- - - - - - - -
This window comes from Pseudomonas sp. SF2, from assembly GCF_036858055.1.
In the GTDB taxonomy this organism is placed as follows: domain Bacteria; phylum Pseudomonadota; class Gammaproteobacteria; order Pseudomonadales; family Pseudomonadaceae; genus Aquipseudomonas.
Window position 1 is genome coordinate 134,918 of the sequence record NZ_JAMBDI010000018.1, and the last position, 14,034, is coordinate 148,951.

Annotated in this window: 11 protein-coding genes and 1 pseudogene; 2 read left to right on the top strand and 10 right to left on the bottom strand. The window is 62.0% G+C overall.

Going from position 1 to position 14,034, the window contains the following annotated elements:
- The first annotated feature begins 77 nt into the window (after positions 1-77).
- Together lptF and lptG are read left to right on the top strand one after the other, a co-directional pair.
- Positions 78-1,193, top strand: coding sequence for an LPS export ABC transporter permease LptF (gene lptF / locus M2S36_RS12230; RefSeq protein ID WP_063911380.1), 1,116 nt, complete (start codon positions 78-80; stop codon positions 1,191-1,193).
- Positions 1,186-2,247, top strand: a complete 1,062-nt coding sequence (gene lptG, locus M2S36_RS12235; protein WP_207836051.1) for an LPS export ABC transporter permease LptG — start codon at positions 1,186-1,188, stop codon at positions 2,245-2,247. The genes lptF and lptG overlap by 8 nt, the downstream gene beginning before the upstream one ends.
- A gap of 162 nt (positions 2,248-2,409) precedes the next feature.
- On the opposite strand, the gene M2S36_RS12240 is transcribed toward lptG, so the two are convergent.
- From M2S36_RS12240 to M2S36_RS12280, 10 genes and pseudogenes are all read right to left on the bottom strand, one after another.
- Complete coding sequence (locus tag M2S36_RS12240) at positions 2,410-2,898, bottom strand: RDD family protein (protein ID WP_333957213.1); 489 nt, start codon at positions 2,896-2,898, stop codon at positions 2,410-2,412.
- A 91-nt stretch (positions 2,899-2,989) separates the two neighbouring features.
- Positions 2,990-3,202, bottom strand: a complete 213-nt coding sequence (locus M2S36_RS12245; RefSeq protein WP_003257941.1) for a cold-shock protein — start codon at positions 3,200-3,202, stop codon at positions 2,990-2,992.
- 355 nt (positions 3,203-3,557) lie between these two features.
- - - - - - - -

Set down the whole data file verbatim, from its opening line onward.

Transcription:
This window comes from Pseudomonas sp. SF2, from assembly GCF_036858055.1.
In the GTDB taxonomy this organism is placed as follows: domain Bacteria; phylum Pseudomonadota; class Gammaproteobacteria; order Pseudomonadales; family Pseudomonadaceae; genus Aquipseudomonas.
Window position 1 is genome coordinate 134,918 of the sequence record NZ_JAMBDI010000018.1, and the last position, 14,034, is coordinate 148,951.

Annotated in this window: 11 protein-coding genes and 1 pseudogene; 2 read left to right on the top strand and 10 right to left on the bottom strand. The window is 62.0% G+C overall.

Going from position 1 to position 14,034, the window contains the following annotated elements:
- The first annotated feature begins 77 nt into the window (after positions 1-77).
- Together lptF and lptG are read left to right on the top strand one after the other, a co-directional pair.
- Positions 78-1,193, top strand: coding sequence for an LPS export ABC transporter permease LptF (gene lptF / locus M2S36_RS12230; RefSeq protein ID WP_063911380.1), 1,116 nt, complete (start codon positions 78-80; stop codon positions 1,191-1,193).
- Positions 1,186-2,247, top strand: a complete 1,062-nt coding sequence (gene lptG, locus M2S36_RS12235; protein WP_207836051.1) for an LPS export ABC transporter permease LptG — start codon at positions 1,186-1,188, stop codon at positions 2,245-2,247. The genes lptF and lptG overlap by 8 nt, the downstream gene beginning before the upstream one ends.
- A gap of 162 nt (positions 2,248-2,409) precedes the next feature.
- On the opposite strand, the gene M2S36_RS12240 is transcribed toward lptG, so the two are convergent.
- From M2S36_RS12240 to M2S36_RS12280, 10 genes and pseudogenes are all read right to left on the bottom strand, one after another.
- Complete coding sequence (locus tag M2S36_RS12240) at positions 2,410-2,898, bottom strand: RDD family protein (protein ID WP_333957213.1); 489 nt, start codon at positions 2,896-2,898, stop codon at positions 2,410-2,412.
- A 91-nt stretch (positions 2,899-2,989) separates the two neighbouring features.
- Positions 2,990-3,202, bottom strand: a complete 213-nt coding sequence (locus M2S36_RS12245; RefSeq protein WP_003257941.1) for a cold-shock protein — start codon at positions 3,200-3,202, stop codon at positions 2,990-2,992.
- 355 nt (positions 3,203-3,557) lie between these two features.